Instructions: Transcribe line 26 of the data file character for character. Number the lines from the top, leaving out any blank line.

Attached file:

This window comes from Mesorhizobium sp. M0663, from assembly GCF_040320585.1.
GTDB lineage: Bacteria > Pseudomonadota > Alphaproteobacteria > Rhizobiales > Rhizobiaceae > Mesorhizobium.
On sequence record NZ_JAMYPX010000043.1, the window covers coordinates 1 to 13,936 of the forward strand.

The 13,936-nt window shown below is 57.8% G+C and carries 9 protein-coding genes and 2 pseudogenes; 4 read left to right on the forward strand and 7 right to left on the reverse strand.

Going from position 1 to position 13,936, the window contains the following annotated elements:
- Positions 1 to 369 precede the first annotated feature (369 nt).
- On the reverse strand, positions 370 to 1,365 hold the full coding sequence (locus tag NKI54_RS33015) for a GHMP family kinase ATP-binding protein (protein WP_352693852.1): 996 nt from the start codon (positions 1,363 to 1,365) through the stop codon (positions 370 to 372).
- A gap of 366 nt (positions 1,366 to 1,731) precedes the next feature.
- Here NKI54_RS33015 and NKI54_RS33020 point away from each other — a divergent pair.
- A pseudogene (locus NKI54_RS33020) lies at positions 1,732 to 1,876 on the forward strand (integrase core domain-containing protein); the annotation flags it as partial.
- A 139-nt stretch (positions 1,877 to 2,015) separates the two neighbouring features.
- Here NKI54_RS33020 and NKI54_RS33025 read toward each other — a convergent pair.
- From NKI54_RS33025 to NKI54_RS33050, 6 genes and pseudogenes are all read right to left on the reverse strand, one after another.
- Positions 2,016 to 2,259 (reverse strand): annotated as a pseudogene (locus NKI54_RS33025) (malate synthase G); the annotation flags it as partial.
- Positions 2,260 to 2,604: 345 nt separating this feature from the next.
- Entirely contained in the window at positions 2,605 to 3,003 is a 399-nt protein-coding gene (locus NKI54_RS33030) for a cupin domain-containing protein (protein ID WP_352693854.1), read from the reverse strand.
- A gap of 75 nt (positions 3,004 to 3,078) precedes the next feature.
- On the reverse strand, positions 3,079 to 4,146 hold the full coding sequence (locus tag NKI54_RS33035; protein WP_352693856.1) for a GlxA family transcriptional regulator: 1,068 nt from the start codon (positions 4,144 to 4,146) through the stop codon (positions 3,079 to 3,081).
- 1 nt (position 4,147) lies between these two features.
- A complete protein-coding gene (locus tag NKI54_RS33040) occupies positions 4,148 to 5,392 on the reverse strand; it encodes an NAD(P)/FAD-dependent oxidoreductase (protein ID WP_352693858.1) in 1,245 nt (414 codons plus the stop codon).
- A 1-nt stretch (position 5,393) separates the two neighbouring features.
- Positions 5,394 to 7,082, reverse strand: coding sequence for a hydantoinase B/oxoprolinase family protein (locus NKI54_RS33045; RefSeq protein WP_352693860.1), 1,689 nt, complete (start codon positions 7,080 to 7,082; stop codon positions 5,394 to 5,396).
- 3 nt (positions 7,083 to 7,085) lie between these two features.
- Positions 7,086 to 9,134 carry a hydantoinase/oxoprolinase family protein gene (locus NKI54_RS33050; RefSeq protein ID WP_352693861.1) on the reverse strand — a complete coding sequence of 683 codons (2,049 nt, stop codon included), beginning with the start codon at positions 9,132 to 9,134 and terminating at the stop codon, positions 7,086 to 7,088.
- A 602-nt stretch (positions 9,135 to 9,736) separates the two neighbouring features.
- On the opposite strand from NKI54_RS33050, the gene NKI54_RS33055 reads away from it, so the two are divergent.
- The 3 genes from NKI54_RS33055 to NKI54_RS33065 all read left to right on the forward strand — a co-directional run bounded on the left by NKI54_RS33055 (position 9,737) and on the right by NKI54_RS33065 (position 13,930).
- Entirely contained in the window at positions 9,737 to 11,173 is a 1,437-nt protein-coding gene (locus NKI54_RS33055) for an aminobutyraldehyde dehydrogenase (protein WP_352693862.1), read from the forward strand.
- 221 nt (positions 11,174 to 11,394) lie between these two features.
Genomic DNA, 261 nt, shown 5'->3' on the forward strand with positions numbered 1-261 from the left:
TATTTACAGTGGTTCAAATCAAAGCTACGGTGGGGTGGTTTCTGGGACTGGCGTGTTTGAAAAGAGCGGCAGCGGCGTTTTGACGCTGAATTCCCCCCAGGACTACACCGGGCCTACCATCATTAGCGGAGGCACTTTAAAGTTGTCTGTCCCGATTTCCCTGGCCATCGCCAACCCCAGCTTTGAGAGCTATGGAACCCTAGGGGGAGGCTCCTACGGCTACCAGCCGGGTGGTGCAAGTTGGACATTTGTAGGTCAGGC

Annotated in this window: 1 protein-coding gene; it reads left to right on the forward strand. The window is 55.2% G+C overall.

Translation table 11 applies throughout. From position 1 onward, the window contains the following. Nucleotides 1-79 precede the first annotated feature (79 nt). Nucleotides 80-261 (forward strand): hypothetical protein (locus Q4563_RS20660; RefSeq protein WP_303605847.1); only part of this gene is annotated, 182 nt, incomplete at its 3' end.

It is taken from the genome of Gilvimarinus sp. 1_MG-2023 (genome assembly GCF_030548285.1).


- On the opposite strand from NKI54_RS33050, the gene NKI54_RS33055 reads away from it, so the two are divergent.